I suppose it is fortune of finding the right opportunities that have expanded my writing and the simple understanding that life is a marathon. We just have to keep going. I try not to arrive because in the business of creativity, once you arrive, the journey of discovery ends.

Last April, you spoke at PAWA 254 and during your talk, you described writing as a labor of love, a broke profession. Do you not believe  that Kenyan writers can be commercially successful solely off their writing?

Success is relative. If success means the ability to pay bills, yes, writing can afford one that. However, writing is not a money-making business in the strict sense of the word. It takes years of toil for a writer to arrive at a place of lucrative financial compensation. The craft demands a lot from ones’ spirit and the writer who never discovers his ‘why’ soon realizes that money is never enough incentive to return to the blank page.

In addition to writing, you’ve worked in Radio, at Spielworks Media and you blog. Have you diversified by design or are you just following your passions?

I am a man of many hats and different stages of the career offer different opportunities for exploration and expansion. I came out of the era of the gig economy ; we never had the luxury of one steady job. I had the fortune of working in spaces I am passionate about. My stint in radio was brief but fun and engaging. I am still the head creative developer at Spielworks Media where I help in the development of shows for TV, I edit and curate at theelephant.info, maintain a weekly blog and continue to write for diverse subjects for various publications.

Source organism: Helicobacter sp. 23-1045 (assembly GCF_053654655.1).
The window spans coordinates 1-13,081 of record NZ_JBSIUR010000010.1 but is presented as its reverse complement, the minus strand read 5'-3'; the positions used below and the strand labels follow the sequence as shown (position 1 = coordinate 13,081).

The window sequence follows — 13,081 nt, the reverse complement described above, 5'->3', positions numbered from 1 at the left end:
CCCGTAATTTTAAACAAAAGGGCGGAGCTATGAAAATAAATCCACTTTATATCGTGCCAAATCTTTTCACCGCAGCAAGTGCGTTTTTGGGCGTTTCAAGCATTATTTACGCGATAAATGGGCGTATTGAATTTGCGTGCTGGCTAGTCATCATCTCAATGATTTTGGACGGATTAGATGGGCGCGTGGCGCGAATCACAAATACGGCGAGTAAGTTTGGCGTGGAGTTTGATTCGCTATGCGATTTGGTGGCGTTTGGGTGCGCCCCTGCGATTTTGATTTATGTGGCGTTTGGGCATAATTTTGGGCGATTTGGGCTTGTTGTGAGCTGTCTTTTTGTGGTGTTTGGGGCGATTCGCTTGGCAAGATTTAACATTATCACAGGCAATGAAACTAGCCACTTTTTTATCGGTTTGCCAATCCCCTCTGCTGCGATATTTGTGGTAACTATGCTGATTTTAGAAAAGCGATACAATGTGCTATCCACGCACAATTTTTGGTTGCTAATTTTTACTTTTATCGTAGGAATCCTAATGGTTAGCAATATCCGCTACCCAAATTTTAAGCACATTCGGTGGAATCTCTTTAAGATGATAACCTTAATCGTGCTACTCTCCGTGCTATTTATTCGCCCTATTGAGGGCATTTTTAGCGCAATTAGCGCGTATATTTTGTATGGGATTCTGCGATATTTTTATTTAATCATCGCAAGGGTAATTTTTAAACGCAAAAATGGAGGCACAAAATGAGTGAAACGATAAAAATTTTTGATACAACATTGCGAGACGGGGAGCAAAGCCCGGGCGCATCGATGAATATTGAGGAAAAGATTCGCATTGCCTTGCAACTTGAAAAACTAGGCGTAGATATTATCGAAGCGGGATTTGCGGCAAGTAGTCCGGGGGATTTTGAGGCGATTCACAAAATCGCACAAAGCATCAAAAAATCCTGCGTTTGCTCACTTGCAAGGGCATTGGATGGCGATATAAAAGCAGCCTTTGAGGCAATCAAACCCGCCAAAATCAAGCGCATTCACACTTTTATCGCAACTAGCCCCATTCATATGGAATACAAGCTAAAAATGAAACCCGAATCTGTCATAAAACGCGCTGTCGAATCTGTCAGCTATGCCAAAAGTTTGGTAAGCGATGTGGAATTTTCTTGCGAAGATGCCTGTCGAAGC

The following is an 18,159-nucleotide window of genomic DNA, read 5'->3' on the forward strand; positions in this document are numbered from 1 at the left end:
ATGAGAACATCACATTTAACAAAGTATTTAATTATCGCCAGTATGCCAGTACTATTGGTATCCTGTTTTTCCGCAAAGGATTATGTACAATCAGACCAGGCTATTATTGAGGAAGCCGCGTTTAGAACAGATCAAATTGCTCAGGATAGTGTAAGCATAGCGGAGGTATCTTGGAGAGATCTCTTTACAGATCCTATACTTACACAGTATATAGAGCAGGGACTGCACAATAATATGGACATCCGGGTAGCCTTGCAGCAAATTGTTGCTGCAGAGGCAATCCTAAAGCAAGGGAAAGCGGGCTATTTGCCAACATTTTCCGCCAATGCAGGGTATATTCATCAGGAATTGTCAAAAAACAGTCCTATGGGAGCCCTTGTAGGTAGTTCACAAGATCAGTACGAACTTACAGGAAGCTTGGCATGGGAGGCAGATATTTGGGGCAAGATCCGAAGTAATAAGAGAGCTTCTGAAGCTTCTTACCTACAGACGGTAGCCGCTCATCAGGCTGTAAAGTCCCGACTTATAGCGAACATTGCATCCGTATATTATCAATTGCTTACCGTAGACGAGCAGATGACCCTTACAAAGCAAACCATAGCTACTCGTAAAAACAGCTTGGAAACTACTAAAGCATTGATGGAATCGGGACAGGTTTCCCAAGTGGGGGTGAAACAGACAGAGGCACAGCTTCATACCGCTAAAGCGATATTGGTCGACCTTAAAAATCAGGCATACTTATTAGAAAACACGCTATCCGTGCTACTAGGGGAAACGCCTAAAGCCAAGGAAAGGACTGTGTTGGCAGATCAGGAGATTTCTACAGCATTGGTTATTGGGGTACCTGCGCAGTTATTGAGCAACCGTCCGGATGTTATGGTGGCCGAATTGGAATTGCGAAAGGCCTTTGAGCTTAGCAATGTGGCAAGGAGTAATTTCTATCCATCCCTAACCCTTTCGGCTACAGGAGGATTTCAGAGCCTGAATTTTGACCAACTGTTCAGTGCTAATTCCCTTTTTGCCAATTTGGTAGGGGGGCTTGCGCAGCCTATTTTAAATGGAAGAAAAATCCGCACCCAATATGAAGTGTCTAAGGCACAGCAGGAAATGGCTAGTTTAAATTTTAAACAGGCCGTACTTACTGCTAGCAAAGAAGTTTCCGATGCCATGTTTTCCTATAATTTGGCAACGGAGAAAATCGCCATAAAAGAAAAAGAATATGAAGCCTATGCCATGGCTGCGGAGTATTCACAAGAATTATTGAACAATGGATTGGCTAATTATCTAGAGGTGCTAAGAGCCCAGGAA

You got married to the beautiful Dorothy Ghettuba in late 2016.  How would you say love has changed you? Has it made you into a better writer?

Marriage slows one down and revs one up at the same time. You become a creature of habit and routine and find yourself hanging around more married couples and shopping for mortgages. The partnership is a source of renewed strength and after years of flying solo, I do not take it for granted that two people working in harmony can achieve a lot more. I don’t know about the effects it has on my writing. Some people say I have mellowed and become deep which is a good thing for a man in their 40s. I suppose time, will tell.

You’re successful and you’ve had the type of career that many young writers dream of having, yet now you’re in Grad School. Why did you decide to go back to school when you’ve already achieved so much?

One of my mentors, Taban Lo Liyong, the Sudanese writer once advised that, a good writer should be married to scholarship. There is no end to learning and one is never too old to learn. I have spent 20 years in the field and it was time to come back to school, brush up on my theory practice and benefit from the insights of a pool of teachers.  It is also quite humbling to find that some of the lecturers are my peers, guys who were a few years behind me in college.

You already wrote a letter to your younger self, so I’m not going to ask you what advice  you would give to your younger self, I’m going to ask instead, given the current state of affairs in the media industry – (heavy regulation, lay offs etc.)what advice would you give to a young Journalist staring out their career about getting ahead and staying afloat?

The first would be ; writers write. Too many writers talk about writing and hardly do any writing. The second is to use writing as an act of resistance and bear witness to the times. Good writers thrive in chaos because chaos is the mother of material. So do not waste energy mourning about the bad state of affairs. Write about them. The third would be to treat the profession seriously, invest in learning skills, networking with other writers and pursuing opportunities relentlessly. In the end, good writing never goes unnoticed.

You can read more of Oyunga’s work through his blog: here.